by Jack Maidment
Against the very best you may only get one opportunity. One chance to turn the tide, to take advantage of the single time that your opponent slips just a little.
Sunday night the Orlando Magic did not get one opportunity to switch the momentum in the NBA Finals, they got two. As Game 2 built to its climax, the Los Angeles Lakers left the door slightly ajar for Dwight Howard and co on two occasions.
Despite excellent platy calling from Stan Van Gundy, the Magic failed to convert two golden looks, both falling to Courtney Lee. Instead of taking the Lakers back to Florida all tied up, they return home in a 2-0 hole.
Ominous? Yep. The Lakers are 37-1 in series where they have won the opening two games.
Before this Finals began the focus was placed firmly on the Lake Show. If Orlando ended up Champions it would be because the Lakers had gifted it to them.
Regardless of the fact that such a point of view entirely belittles the accomplishments of a very strong Orlando team, it forgets how dangerous the magic can be. Look up potent in the dictionary. There’s a picture of Hedo Turkoglu and Rashard Lewis right next to that of Hugh Hefner.
However, if you were one of those people who believed in the Magic, you understood that they had a legitimate chance at rings if they ticked the right boxes.
1. Big games from Lewis to fully justify the amount of money that Florida’s finest (sorry Mr Wade) has committed to his lucrative contract.
2. Continuing clutch play from Turkey’s finest export (?).
Check on both counts. In Game 2 Lewis and Turkoglu combine to go 9-18 from down town. 50% from beyond the arc? Yeah, that could help.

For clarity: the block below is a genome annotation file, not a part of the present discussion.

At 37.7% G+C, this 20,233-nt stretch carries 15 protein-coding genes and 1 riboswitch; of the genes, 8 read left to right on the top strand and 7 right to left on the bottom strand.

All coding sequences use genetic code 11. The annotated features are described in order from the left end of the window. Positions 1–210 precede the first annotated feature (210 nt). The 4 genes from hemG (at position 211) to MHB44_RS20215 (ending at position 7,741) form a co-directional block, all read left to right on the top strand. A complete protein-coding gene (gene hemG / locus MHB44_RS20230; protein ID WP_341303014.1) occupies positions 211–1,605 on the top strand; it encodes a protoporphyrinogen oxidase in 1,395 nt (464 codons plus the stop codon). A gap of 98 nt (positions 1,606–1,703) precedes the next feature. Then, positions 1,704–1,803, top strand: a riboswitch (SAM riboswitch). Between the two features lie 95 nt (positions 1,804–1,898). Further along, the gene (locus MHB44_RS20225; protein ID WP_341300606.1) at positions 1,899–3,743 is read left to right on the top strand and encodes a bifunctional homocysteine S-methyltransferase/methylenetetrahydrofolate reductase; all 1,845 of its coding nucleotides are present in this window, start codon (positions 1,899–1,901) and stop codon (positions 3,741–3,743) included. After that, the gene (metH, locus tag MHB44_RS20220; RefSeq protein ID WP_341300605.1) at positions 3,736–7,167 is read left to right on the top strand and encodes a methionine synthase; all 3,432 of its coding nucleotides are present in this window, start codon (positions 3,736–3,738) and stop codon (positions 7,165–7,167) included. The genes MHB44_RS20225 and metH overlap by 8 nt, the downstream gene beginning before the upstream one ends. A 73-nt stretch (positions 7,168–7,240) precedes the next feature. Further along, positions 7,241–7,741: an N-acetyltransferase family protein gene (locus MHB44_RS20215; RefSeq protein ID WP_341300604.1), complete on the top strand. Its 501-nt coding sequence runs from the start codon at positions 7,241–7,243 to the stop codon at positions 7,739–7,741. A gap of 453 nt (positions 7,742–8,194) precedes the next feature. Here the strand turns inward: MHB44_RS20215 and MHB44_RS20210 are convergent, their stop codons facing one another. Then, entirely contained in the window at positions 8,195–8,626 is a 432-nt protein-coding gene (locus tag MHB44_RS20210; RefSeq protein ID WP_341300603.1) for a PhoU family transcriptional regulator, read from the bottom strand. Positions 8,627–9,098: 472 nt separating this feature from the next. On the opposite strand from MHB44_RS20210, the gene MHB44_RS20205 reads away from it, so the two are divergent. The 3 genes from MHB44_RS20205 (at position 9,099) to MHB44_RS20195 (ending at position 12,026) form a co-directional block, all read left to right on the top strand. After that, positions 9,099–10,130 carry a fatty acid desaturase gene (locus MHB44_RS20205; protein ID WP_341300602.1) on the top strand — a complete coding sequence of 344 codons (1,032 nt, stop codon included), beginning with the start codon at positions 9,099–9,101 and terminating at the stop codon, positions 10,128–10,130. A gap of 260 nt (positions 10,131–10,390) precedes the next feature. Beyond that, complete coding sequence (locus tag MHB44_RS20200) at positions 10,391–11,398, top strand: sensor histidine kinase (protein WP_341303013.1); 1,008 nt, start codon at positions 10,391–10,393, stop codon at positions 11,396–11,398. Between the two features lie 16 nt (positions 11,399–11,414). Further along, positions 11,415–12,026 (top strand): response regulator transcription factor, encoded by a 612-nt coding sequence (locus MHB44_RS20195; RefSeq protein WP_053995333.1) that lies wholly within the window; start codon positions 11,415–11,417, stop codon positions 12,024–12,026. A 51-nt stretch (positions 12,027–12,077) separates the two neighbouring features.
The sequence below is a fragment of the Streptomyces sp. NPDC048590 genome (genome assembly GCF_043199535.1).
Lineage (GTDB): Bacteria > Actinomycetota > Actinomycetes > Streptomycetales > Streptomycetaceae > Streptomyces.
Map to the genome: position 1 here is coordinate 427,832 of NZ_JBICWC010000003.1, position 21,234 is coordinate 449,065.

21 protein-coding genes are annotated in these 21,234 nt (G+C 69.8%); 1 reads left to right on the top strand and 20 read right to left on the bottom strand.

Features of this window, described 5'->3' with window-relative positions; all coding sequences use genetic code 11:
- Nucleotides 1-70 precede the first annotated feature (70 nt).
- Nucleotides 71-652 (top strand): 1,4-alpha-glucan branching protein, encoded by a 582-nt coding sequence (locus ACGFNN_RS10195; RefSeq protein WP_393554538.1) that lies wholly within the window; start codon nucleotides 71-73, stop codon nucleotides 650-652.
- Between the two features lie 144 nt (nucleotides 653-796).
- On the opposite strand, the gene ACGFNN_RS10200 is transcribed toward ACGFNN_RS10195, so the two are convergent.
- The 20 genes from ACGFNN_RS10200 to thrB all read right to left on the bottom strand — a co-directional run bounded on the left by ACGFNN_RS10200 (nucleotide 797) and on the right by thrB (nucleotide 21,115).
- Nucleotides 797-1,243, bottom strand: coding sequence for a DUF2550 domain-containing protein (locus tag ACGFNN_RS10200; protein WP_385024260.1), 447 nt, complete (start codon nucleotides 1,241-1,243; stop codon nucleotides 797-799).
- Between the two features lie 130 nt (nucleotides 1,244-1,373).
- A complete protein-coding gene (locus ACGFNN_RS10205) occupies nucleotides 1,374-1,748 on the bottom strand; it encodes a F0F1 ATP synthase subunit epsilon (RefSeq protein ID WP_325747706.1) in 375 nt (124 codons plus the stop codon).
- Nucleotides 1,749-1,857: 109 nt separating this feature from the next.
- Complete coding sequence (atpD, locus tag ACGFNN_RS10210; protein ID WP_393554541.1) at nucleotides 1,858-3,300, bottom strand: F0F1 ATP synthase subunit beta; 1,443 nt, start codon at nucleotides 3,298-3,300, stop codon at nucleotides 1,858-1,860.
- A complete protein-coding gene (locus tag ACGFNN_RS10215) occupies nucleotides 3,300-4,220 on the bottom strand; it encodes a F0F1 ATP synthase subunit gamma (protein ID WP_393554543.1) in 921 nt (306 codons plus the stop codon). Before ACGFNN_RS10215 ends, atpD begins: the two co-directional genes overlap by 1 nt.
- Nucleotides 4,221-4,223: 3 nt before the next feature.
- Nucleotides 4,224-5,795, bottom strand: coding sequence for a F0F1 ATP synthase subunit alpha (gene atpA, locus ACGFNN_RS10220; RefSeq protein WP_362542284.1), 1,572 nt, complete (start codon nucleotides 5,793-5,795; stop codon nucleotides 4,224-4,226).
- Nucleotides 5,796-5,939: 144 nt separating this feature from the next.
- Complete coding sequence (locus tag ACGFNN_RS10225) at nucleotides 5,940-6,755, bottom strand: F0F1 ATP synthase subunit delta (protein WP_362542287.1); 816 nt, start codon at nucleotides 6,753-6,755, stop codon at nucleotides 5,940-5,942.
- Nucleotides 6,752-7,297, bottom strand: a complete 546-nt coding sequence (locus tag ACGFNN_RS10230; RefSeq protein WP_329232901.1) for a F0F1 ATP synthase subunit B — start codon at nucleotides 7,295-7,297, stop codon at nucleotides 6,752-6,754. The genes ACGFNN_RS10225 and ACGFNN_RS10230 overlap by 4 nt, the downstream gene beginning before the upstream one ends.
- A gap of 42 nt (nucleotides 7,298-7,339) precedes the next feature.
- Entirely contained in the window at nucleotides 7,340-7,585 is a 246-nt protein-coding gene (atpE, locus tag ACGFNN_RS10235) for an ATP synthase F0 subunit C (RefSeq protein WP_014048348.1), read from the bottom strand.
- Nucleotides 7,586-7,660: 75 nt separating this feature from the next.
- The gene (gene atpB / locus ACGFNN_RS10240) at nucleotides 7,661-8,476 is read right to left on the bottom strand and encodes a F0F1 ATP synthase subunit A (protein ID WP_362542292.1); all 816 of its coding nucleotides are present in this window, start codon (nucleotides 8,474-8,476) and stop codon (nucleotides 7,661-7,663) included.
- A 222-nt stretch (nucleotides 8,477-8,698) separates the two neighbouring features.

3. Dominance down low and on the glass from Dwight Howard.
He may not have had 40, but Game 2’s perfomance saw Howard grab 16 rebounds to go with his 17 points. That’s pretty good going considering he is rebounding against Pau Gasol, Andrew Bynum and Lamar Odom, 1 on 3.
4. Contain Kobe.
Easier said than done for sure, but 29 and 8 for KB24 is a vast improvement on the 40+ he took in the series opener.
The Magic did all these 4 things in Game 2 but still roll out of town on a downer. Why?
Pau Gasol. The Spaniard is absolutely the key to Los Angeles’ victory and Orlando’s defeat.
24 and 10. Gaudy numbers from a player who is making the people calling him ‘soft’ look pretty silly.
It was Gasol that powered the Lakers to Game 2, 3-3 from the field and 5 of 5 from the line in the 4th quarter and the overtime period.
The City of Angels climbed aboard and he carried them to 2 and 0.
The Lakers record in this situation might be scary, but the combination of Pau and Kobe is scarier. Spanish. English. Telepathy? Their communication is simply infallible.
Game 3 is the biggest in Orlando’s history and anything other than a win will spell the end of their season.
Perhaps it is time to say goodbye to Orlando?
Or as Pau would say:
‘Gracias por todo, hasta luego. Adios.’